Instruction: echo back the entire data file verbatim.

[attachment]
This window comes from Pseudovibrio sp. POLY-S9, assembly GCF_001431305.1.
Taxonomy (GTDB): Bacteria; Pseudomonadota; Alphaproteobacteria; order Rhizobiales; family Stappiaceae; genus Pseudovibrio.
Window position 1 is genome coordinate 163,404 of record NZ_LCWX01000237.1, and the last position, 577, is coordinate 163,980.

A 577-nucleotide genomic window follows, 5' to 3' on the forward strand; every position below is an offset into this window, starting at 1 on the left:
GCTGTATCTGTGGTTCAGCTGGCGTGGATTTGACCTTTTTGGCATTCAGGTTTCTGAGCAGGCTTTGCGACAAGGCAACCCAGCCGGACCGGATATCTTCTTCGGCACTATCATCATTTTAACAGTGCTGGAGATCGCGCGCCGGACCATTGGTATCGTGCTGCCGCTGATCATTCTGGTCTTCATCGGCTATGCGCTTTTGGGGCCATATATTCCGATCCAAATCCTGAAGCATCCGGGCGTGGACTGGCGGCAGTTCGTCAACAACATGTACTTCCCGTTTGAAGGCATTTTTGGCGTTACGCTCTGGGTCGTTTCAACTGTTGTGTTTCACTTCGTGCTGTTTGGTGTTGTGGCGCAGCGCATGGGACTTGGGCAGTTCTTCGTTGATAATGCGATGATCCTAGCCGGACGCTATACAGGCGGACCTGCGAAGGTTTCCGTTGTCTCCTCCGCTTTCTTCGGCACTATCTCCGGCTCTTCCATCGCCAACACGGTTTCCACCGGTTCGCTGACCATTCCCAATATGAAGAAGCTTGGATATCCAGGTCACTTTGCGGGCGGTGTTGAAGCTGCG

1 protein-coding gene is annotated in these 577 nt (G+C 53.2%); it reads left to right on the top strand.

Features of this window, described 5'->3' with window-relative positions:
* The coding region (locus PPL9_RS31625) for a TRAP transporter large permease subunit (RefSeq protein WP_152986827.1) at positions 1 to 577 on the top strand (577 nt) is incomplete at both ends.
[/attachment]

This window comes from Pseudovibrio sp. POLY-S9, assembly GCF_001431305.1.
Taxonomy (GTDB): Bacteria; Pseudomonadota; Alphaproteobacteria; order Rhizobiales; family Stappiaceae; genus Pseudovibrio.
Window position 1 is genome coordinate 163,404 of record NZ_LCWX01000237.1, and the last position, 577, is coordinate 163,980.

A 577-nucleotide genomic window follows, 5' to 3' on the forward strand; every position below is an offset into this window, starting at 1 on the left:
GCTGTATCTGTGGTTCAGCTGGCGTGGATTTGACCTTTTTGGCATTCAGGTTTCTGAGCAGGCTTTGCGACAAGGCAACCCAGCCGGACCGGATATCTTCTTCGGCACTATCATCATTTTAACAGTGCTGGAGATCGCGCGCCGGACCATTGGTATCGTGCTGCCGCTGATCATTCTGGTCTTCATCGGCTATGCGCTTTTGGGGCCATATATTCCGATCCAAATCCTGAAGCATCCGGGCGTGGACTGGCGGCAGTTCGTCAACAACATGTACTTCCCGTTTGAAGGCATTTTTGGCGTTACGCTCTGGGTCGTTTCAACTGTTGTGTTTCACTTCGTGCTGTTTGGTGTTGTGGCGCAGCGCATGGGACTTGGGCAGTTCTTCGTTGATAATGCGATGATCCTAGCCGGACGCTATACAGGCGGACCTGCGAAGGTTTCCGTTGTCTCCTCCGCTTTCTTCGGCACTATCTCCGGCTCTTCCATCGCCAACACGGTTTCCACCGGTTCGCTGACCATTCCCAATATGAAGAAGCTTGGATATCCAGGTCACTTTGCGGGCGGTGTTGAAGCTGCG

1 protein-coding gene is annotated in these 577 nt (G+C 53.2%); it reads left to right on the top strand.

Features of this window, described 5'->3' with window-relative positions:
* The coding region (locus PPL9_RS31625) for a TRAP transporter large permease subunit (RefSeq protein WP_152986827.1) at positions 1 to 577 on the top strand (577 nt) is incomplete at both ends.